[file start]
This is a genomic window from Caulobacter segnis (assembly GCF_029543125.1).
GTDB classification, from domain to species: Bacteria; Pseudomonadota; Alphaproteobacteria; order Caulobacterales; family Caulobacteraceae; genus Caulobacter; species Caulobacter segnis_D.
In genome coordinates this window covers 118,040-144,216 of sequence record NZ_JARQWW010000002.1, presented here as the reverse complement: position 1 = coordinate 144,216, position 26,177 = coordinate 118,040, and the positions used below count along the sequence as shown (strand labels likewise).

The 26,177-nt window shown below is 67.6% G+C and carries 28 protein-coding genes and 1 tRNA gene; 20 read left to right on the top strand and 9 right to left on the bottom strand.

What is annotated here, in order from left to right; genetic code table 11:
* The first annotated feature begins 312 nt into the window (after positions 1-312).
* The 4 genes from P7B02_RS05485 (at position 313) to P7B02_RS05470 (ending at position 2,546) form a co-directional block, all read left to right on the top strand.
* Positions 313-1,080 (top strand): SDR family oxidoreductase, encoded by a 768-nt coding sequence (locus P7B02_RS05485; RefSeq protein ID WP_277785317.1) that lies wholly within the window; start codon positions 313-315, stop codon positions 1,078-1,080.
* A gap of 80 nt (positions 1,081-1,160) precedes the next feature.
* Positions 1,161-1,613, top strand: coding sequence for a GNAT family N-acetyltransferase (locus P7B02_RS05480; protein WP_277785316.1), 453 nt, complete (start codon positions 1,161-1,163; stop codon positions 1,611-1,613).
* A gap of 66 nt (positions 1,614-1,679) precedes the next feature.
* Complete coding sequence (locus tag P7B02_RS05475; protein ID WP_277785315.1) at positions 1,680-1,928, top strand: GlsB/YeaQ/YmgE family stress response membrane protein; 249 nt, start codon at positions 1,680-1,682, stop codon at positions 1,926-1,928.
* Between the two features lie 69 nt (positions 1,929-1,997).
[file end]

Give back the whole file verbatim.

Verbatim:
This is a genomic window from Caulobacter segnis (assembly GCF_029543125.1).
GTDB classification, from domain to species: Bacteria; Pseudomonadota; Alphaproteobacteria; order Caulobacterales; family Caulobacteraceae; genus Caulobacter; species Caulobacter segnis_D.
In genome coordinates this window covers 118,040-144,216 of sequence record NZ_JARQWW010000002.1, presented here as the reverse complement: position 1 = coordinate 144,216, position 26,177 = coordinate 118,040, and the positions used below count along the sequence as shown (strand labels likewise).

The 26,177-nt window shown below is 67.6% G+C and carries 28 protein-coding genes and 1 tRNA gene; 20 read left to right on the top strand and 9 right to left on the bottom strand.

What is annotated here, in order from left to right; genetic code table 11:
* The first annotated feature begins 312 nt into the window (after positions 1-312).
* The 4 genes from P7B02_RS05485 (at position 313) to P7B02_RS05470 (ending at position 2,546) form a co-directional block, all read left to right on the top strand.
* Positions 313-1,080 (top strand): SDR family oxidoreductase, encoded by a 768-nt coding sequence (locus P7B02_RS05485; RefSeq protein ID WP_277785317.1) that lies wholly within the window; start codon positions 313-315, stop codon positions 1,078-1,080.
* A gap of 80 nt (positions 1,081-1,160) precedes the next feature.
* Positions 1,161-1,613, top strand: coding sequence for a GNAT family N-acetyltransferase (locus P7B02_RS05480; protein WP_277785316.1), 453 nt, complete (start codon positions 1,161-1,163; stop codon positions 1,611-1,613).
* A gap of 66 nt (positions 1,614-1,679) precedes the next feature.
* Complete coding sequence (locus tag P7B02_RS05475; protein ID WP_277785315.1) at positions 1,680-1,928, top strand: GlsB/YeaQ/YmgE family stress response membrane protein; 249 nt, start codon at positions 1,680-1,682, stop codon at positions 1,926-1,928.
* Between the two features lie 69 nt (positions 1,929-1,997).